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Measure for Measure: Altmetrics (June 2017): Open Peer Review

By Beth Juhl

Open Peer Review

Some measures of impact are difficult to express numerically but nonetheless carry weight within research communities. Open peer-review initiatives—both pre- and post-publication—have varying goals: to accelerate the path to publication, allow more voices to contribute to assessment, and acknowledge the contributions of reviewers themselves. Several of the services mentioned above offer some form of nontraditional peer review, from informal discussions (such as various Mendeley forums) to explicit post-publication review (as offered by the new Open Review tool from ResearchGate).

PLOS ONE, through its comments functionality, has since inception allowed registered users to discuss articles published in their journals. The National Institutes of Health’s PubMed Commons is more rigorous in that it only allows comments from authors who have articles in the PubMed database. PubMed Commons also offers membership to journal-club discussion groups based on specialty research areas. PubPeer is another independent journal-club site that allows anonymous review, but it has been embroiled in scrapes related to suspect research data and article retractions. Peerage of Science aims to transform pre-publication review by providing a free platform where authors can submit their work and solicit comment from peers (volunteer scientist-reviewers who are vetted by virtue of their publication records in ranking international outlets—ironically, the journals indexed in Web of Science). Conceived in 2010 by a group of Finnish scientists, Peerage of Science has developed productive partnerships with both for-profit and open-access publishers, including Springer, BioMedCentral, and Brill, who benefit from timely reviews from self-selected (and thus, presumably, motivated) reviewers. Those reviewers themselves benefit by being able to choose what they review and then gain recognition for their contributions.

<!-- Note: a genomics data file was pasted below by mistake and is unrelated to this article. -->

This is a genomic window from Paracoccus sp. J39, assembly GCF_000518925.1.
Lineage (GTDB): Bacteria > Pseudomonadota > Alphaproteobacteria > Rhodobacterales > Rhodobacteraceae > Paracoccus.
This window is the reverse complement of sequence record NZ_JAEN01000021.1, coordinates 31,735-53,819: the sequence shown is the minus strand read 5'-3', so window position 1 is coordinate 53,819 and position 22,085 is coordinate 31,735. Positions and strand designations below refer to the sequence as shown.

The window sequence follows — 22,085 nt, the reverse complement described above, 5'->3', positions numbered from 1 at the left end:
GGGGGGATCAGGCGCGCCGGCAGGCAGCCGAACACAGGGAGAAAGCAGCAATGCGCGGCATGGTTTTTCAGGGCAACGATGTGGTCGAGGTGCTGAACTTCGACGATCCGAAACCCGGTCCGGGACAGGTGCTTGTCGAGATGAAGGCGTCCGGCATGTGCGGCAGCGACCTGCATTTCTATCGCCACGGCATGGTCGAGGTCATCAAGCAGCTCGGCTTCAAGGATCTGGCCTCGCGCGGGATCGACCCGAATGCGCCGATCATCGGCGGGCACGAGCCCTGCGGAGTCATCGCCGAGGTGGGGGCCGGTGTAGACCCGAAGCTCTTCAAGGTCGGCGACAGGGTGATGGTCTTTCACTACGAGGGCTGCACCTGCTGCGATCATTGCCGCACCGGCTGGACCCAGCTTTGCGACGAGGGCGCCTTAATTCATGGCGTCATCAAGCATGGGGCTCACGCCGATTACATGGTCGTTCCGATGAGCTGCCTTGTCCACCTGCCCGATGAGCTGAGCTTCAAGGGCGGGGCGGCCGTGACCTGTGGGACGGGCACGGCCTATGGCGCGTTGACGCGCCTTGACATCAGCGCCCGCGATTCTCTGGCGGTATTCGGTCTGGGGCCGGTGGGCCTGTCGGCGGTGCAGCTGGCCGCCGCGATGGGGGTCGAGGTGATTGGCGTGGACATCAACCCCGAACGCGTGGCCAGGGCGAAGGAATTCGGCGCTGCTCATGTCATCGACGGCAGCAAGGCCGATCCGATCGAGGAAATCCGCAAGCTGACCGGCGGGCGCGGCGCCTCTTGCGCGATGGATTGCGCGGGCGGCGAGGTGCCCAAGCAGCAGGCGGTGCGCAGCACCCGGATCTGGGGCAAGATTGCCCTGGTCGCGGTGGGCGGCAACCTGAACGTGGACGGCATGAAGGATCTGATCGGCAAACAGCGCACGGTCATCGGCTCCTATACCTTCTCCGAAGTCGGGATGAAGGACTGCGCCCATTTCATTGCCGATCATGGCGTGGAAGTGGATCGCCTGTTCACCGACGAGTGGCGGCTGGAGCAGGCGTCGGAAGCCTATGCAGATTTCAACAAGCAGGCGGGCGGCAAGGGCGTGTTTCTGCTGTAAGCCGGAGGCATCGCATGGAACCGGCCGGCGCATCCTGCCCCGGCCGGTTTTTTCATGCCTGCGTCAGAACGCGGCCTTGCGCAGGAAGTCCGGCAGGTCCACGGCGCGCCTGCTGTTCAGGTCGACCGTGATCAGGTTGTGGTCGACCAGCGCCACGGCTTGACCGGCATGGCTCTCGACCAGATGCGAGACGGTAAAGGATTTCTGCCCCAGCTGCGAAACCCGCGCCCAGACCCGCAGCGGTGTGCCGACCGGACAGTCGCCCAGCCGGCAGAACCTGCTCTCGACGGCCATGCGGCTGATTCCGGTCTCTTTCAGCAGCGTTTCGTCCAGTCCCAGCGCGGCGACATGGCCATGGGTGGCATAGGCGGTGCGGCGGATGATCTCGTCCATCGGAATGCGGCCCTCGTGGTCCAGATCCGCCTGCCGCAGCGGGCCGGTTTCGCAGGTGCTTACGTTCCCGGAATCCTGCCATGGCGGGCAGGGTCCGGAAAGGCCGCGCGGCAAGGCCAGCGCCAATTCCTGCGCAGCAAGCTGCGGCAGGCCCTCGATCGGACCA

Publons goes even farther to put peer reviewers into the spotlight. Named as a joking reference to the “smallest publishable unit” and boasting more than 100,000 registered reviewers who have uploaded more than 500,000 reviews, the New Zealand and UK-based Publons peer review site offers “a measurable indicator of a researcher’s expertise and contributions” and provides a means for editors and publishers to identify expert reviewers. The site allows reviewers to rate one another and presents ranked lists of reviewers by field, by reviewer institution, or country. Altmetric incorporates Publons metrics into its Attention Score, described below. Another site, F1000: Faculty of 1000 and its F1000Prime component, goes beyond expert peer review to provide article recommendations from researchers in the fields of biology and medicine. While the core product (launched in 2002) is a subscription service, its F1000 Research: F1000 Faculty Reviews site commissions review articles on the life sciences as part of a new open-access publishing initiative. The subscriber portion provides article rankings that are updated daily, including a “Top 10 Hidden Jewels” list for less high-profile specialty journals.